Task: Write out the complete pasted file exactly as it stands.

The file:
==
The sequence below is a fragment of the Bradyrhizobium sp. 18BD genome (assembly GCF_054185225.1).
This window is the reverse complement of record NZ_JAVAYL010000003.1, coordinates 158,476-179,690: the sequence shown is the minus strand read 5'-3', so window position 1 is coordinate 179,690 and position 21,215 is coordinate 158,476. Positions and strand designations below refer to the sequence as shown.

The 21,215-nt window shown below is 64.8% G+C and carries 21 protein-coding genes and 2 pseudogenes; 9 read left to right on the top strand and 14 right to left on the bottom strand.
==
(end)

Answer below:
The sequence below is a fragment of the Bradyrhizobium sp. 18BD genome (assembly GCF_054185225.1).
This window is the reverse complement of record NZ_JAVAYL010000003.1, coordinates 158,476-179,690: the sequence shown is the minus strand read 5'-3', so window position 1 is coordinate 179,690 and position 21,215 is coordinate 158,476. Positions and strand designations below refer to the sequence as shown.

The 21,215-nt window shown below is 64.8% G+C and carries 21 protein-coding genes and 2 pseudogenes; 9 read left to right on the top strand and 14 right to left on the bottom strand.